While away from the site for the last year and a half, I spent much of my time investing in my Instagram account, Anime Pop Heart, which is now associated with Beneath the Tangles. We have a similar mission on that platform, though of course it’s more about the visual and less about the written word.
I have a co-administrator on Anime Pop Heart, Holly, who is sort of a disciplee of mine. Because her face is more front and center on the account, new followers often think they’re chatting with her when they comment or when they direct message us. I’m getting bombarded with messages from boys these days, all of whom seem to be interested in Holly; many are dipping their toes into the waters with their words, but some are plunging right in.
In fact, I would say lately I’ve been getting anywhere from two to five new messages each day from ********** (won’t use the word here that they’re known by). And to be completely honest, whether they’re casual or up-front, all the messages are annoying. They’re all frustrating. Like, STOP HITTING ON ME.
But this post isn’t about learning what it’s like to be a girl. It’s true that I got a glimpse into that life, and it is exasperating, but maybe what’s more horrifying isn’t realizing what Holly and so many have to go through, but it’s that those guys who are doing the message…those guys are me.
I grew up as the Internet was exploding, and my teenage years were full of a/s/loc (you’re not the first generation, my friends!) messages sent out in hopes of I don’t know what. I wasn’t thinking of anybody but myself at the time, much less about girls who absolutely didn’t want to be bothered by random, gross guys.
Through Instagram, I’ve now been “blessed” enough to be on the other side of the coin for a little bit, to see how my selfishness and ugly desires can affect others. It can bother them, scare them, and demean them – after all, it’s weird to realize that I’m nothing more than a piece of meat to these guys who aren’t even engaged enough to realize that they might be writing a guy instead of a girl! My hope is that when I get an experience like this, even if it points at something I did in the past, that I’ll take it and use it for the future. I want to move forward with what I’ve learned, which in this case is this: empathy isn’t literally walking in someone else’s shoes – it’s never having walked in their shoes, but understanding and loving them just the same. Even if they’re *********.
11 thoughts on “Everyone on Instagram Thinks I’m a Girl (and It’s the Worst)”
Amusing counterpoint: almost always, unless I’m in the middle of a baby-talk conversation, folks assume I’m a guy.
Yes, I have an avatar that is in a belly-shirt cheer leading outfit. Still, the mini-icon can pass as some kind of Inu-Yasha thingie…and man, does it manage.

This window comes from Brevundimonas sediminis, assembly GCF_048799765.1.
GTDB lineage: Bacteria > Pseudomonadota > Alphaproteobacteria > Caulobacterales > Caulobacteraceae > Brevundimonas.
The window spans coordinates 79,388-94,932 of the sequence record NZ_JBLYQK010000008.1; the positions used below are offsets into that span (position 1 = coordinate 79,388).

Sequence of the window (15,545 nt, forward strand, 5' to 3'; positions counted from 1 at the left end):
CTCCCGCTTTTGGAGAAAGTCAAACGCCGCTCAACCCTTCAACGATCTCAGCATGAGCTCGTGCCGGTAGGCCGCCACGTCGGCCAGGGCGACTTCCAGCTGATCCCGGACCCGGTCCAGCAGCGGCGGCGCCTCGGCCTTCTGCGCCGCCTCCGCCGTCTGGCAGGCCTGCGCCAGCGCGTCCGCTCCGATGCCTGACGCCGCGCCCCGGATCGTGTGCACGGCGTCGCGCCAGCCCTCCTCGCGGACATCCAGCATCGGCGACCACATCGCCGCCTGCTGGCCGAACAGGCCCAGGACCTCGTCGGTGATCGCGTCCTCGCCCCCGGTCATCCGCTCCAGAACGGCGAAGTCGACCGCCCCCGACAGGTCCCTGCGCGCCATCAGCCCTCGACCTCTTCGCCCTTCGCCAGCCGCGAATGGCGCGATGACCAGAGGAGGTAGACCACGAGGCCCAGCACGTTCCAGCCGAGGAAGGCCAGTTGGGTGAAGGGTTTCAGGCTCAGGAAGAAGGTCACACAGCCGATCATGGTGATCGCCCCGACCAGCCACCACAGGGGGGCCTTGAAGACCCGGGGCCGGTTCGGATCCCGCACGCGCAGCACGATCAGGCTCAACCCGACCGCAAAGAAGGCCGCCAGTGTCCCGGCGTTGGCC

Avatars are a whole other subject! How we define each other through them based on the color, look, gender, RL v. anime, etc! It’s amazing what assumptions we make about our online friends, how it shapes the way we feel about them, and how we even construct our own image by just using a little icon.
Wait, you mean you’re not really Spike? 🙂
Only in my dreams.
Wow that sucks. I’ve always thought that girls getting hit on all the time must be really annoying. I was never that type of guy because I didn’t want to be bothersome. I always thought the best way to win a girl over is to start as a friend and work from there….that’s how I got married anyways, so for me it worked 🙂
Haha, that was the same route I eventually took.
🙂 Very cool!
Haha, I was wondering how you were dealing with the likely amount of response aimed specifically at Holly. I used to follow Anime Pop Heart on Instagram, but I had expected much more from you personally and felt disconnected from the frequent updates from Holly and anime artwork I haven’t watched or am not interested in. I do like what you guys are doing, but I’ll keep it separate from my Instagram now 🙂
Back on the topic of the attention aimed at Holly–situations like that are exactly why I very rarely post pictures of myself on any of my anime accounts, be they Twitter, my blog, or any of the forums I visit. I try to keep my personal social media separate from my anime social media. I’m glad you’ve learned from your experiences with Anime Pop Heart, unintionally put yourself in another’s shoes.
Thanks for the response, Marina. Yeah, it’s a very different account and different experience. The audience there is different in so many ways from the aniblog audience – younger, more international, more image-driven, etc. I don’t blame you for unfollowing. But I am glad we’re going down the route we are (and learning along the way), because we’re honestly connecting with so many more people there than I have here on the blog, though the challenge is make the connections meaningful. Well, among other challenges, like learning about how gross it is to get hit on when you’re just trying to talk anime. -_-‘
Thanks for sharing your experience. It’s great to see your empathy about this. (It’s sad how some people in the world are dismissive of these experiences.) Related to this, there was a man who went under a disguise as a woman in order to experience what it is like to be catcalled on the street: https://www.youtube.com/watch?v=LvNZt1T5rAQ
I think Freaky Friday flips should be a thing, so that by literally walking in each others’ shoes, they will gain a greater understanding/appreciation for the other person.
If only we could! Thank you for your encouragement, and take care!